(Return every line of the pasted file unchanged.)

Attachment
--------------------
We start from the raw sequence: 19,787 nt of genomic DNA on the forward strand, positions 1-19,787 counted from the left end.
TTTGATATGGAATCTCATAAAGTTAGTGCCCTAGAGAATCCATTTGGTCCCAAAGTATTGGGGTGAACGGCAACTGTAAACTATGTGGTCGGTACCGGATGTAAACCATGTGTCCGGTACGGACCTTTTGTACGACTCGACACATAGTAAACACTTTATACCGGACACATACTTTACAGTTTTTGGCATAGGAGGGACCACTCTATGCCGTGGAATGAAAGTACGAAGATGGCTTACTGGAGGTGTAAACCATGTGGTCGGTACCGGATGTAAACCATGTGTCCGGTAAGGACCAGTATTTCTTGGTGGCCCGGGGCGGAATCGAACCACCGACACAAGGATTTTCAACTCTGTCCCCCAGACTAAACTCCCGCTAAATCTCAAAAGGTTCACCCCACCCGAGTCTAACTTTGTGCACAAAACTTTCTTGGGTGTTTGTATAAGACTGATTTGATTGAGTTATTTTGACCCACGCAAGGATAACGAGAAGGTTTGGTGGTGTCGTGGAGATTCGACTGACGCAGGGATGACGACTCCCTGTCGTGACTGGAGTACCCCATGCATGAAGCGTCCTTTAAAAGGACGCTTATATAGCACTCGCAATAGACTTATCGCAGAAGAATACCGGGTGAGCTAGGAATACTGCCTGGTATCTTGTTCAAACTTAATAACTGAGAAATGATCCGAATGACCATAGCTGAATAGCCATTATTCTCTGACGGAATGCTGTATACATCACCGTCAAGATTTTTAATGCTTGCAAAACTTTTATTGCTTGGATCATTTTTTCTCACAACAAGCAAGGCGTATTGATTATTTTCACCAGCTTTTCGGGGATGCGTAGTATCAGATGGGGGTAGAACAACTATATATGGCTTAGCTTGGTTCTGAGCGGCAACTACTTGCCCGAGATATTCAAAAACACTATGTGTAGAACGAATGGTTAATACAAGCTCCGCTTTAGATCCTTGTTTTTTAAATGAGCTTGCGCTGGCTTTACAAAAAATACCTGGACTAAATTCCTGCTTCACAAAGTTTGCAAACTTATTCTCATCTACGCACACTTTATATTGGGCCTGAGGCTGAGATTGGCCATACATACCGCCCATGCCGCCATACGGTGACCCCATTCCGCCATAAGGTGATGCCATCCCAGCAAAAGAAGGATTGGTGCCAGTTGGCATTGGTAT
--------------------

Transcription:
We start from the raw sequence: 19,787 nt of genomic DNA on the forward strand, positions 1-19,787 counted from the left end.
TTTGATATGGAATCTCATAAAGTTAGTGCCCTAGAGAATCCATTTGGTCCCAAAGTATTGGGGTGAACGGCAACTGTAAACTATGTGGTCGGTACCGGATGTAAACCATGTGTCCGGTACGGACCTTTTGTACGACTCGACACATAGTAAACACTTTATACCGGACACATACTTTACAGTTTTTGGCATAGGAGGGACCACTCTATGCCGTGGAATGAAAGTACGAAGATGGCTTACTGGAGGTGTAAACCATGTGGTCGGTACCGGATGTAAACCATGTGTCCGGTAAGGACCAGTATTTCTTGGTGGCCCGGGGCGGAATCGAACCACCGACACAAGGATTTTCAACTCTGTCCCCCAGACTAAACTCCCGCTAAATCTCAAAAGGTTCACCCCACCCGAGTCTAACTTTGTGCACAAAACTTTCTTGGGTGTTTGTATAAGACTGATTTGATTGAGTTATTTTGACCCACGCAAGGATAACGAGAAGGTTTGGTGGTGTCGTGGAGATTCGACTGACGCAGGGATGACGACTCCCTGTCGTGACTGGAGTACCCCATGCATGAAGCGTCCTTTAAAAGGACGCTTATATAGCACTCGCAATAGACTTATCGCAGAAGAATACCGGGTGAGCTAGGAATACTGCCTGGTATCTTGTTCAAACTTAATAACTGAGAAATGATCCGAATGACCATAGCTGAATAGCCATTATTCTCTGACGGAATGCTGTATACATCACCGTCAAGATTTTTAATGCTTGCAAAACTTTTATTGCTTGGATCATTTTTTCTCACAACAAGCAAGGCGTATTGATTATTTTCACCAGCTTTTCGGGGATGCGTAGTATCAGATGGGGGTAGAACAACTATATATGGCTTAGCTTGGTTCTGAGCGGCAACTACTTGCCCGAGATATTCAAAAACACTATGTGTAGAACGAATGGTTAATACAAGCTCCGCTTTAGATCCTTGTTTTTTAAATGAGCTTGCGCTGGCTTTACAAAAAATACCTGGACTAAATTCCTGCTTCACAAAGTTTGCAAACTTATTCTCATCTACGCACACTTTATATTGGGCCTGAGGCTGAGATTGGCCATACATACCGCCCATGCCGCCATACGGTGACCCCATTCCGCCATAAGGTGATGCCATCCCAGCAAAAGAAGGATTGGTGCCAGTTGGCATTGGTAT